arts the beatdoctor – lazy thunder ep / potholes podcast

Arts The Beatdoctor - Lazy Thunder EP coverIf there was ever a producer that never ceases to amaze in the field of drums, melodics, mood and overall variation within one track, it’s the Dutch beat-physician Arts The Beatdoctor. With his last solo release Progressions” dating back to 2008 (not counting the compilation of unreleased work that came out last February), his forthcoming EP is highly anticipated by his fanbase. It still leaves the question, can the Doctor heal our ears after being out of practice for 5 years?

 

Well, that’s the wrong question to ask, because Arts has been a very active man in those years. As one-third of The Q4 he released an EP and an album, he’s given workshops and masterclasses, has done production and recordings for other artists and dropped a slew of dope remixes: Lykke Li, Pete Philly & Perquisite, Giovanca, Skiggy Rapz, Leadsmen and Bombay Show Pig. Lately he’s even been busy recording and editing videos for BINKBEATS project called Beats Unraveled, which so far features one-man acoustic recreations of tracks by Madlib/Erykah Badu, Flying Lotus, Lapalux, Amon Tobin and Baths.

Moreover, since his new EP is actually the result of tinkering and tampering with his extended live setup, raw versions of the tracks have already been tested and approved by audiences at venues and festivals over the last year. Yeah that’s right, you were The Doctor’s test subjects.

 

“Arts The Beatdoctor – Lazy Thunder” contains 4 original tracks and 2 heavyweight remixes. The original tracks combine so well, they sound like you’re in a story.

 

Starting off is a track called IL404, which has an intro that sounds like walking through a cold, dark and futuristic tunnel. While progressing on the pathway, indicator LEDs seem to flicker on and off more frequently and are eventually joined by a thumping sound that resembles a heartbeat. As you progress the LEDs multiply and a distant humming grows to foreground. As you stand and wonder what is happening, iron chords running through the floor dimly light up the tunnel. Just when you realise you’re not actually in a tunnel, the machines surrounding you come alive and lamenting tones engulfs the room with a bath of warm light. As the background sounds die one by one, you’re left with the lead which is draining the energy to stay alive. When it realises it can’t maintain it’s power forever, it scatters and leads into a bombastic finale. Once more all the sounds join together for a spectacular lightshow, leaving you so hypnotized you can only stand and stare. After this bombastic display of colours, the machines power down one by one, with the LEDs struggling to keep their shimmer. Finally the lights fade and you’re back where you started, in the dark.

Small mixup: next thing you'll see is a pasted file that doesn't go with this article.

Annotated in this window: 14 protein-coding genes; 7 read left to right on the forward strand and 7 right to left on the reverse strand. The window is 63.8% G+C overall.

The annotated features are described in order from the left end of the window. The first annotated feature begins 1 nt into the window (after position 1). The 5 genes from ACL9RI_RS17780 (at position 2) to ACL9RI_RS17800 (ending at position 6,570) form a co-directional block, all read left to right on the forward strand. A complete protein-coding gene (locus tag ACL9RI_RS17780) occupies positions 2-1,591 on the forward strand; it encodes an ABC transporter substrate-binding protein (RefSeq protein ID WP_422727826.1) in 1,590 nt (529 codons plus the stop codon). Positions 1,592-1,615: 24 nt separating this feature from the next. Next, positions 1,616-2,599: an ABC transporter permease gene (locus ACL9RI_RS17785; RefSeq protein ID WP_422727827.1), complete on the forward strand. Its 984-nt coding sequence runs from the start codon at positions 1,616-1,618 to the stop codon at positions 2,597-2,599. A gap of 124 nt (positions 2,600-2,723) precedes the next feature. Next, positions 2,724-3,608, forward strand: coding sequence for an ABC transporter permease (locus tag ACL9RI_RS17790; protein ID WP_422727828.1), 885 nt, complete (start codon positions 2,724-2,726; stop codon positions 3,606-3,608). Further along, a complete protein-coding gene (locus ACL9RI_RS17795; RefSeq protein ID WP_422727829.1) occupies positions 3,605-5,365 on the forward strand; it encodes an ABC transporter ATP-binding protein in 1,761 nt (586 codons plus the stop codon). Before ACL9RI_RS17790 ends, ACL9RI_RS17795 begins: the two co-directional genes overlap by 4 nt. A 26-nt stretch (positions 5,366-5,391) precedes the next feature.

Still dazed and confused, you hear a melodic metal scraping sound. You turn your head in the direction of the noise, and faintly see a door marked Moebius’ Travels. You push the door softly, but it slams open and a gush of wind sucks you in. You fall down some kind of slide, bumping against the edges due to the speed of the fall. The metallic sound keeps surrounding you until your descent suddenly stops and you find yourself in an enormous hangar. On what seems like an endless assembly line, large columns are beating down on merely cooled metal plates. At every instance of collision sparks fly through the hangar, quickly dying when they hit the marble floor. You can hear the immense amount of electricity needed to power the columns rushing through the walls. The metallic sounds continue, but now you can see where they are coming from: next to the assembly line, at even intervals, are workers in all-covering suits, handling the metal circles that slide from underneath the colums.
For a second the columns freeze, and now the metallic noise sounds less disorganized, even more like speech. Although the workers themselves seem solemn, their communication sounds like they’re working in unison to reach one goal. Rhythmicly, the workers turn from the line, and start walking down the hangar in perfect synchronicity, carrying the circle plates. When they stop, a large sphere wireframe is lit up, and one by one the circle plates drift from the hands of the workers toward the outside of the wireframe. Once they reach the vicinity of the frame they instantly snap into place.

In a melodic structure, the plates in the wireframe light up and play a melancholic melody. The electricity keeps rising, making the colours of the plates change hue alongside the melody, which travels to the center of the wireframe. Once at the center the melody flattens and you can now see there contours of a throne-like seat surrounded by control panels. The workers start to chant, and it’s as if their chants push the sphere towards the end of the hangar. The electricity dies down but the sphere keeps glowing. Except for the chanting and the glow of the sphere, the hangar suddenly feels empty. As the sphere gets pushed farther and farther, the glow gets dimmer until you can hardly see it. The workers keep on chattering while they return to their places at the assembly line, ready to restart the cycle of production.

 

You want to chase the sphere but the sound a female voice distracts you. It fills the room but you can’t seem to pinpoint its origin. The machines start their work again, as if they were following the swaying rhythm of the unlocatable songstress. As the columns are frozen, an array of little lasers are drawing circles on the metal plates that keep sliding over the assembly line, each with a different coloured beam of fluorescent light, creating a singing melody in the process. Apparently you are at the start of the production cycle, and it’s as if the lasers are trying to recreate the vocalism that is now absent. When the lasers stop, the singing returns and little hammers start beating on the metal, carefully rounding off the freshly drawn circles.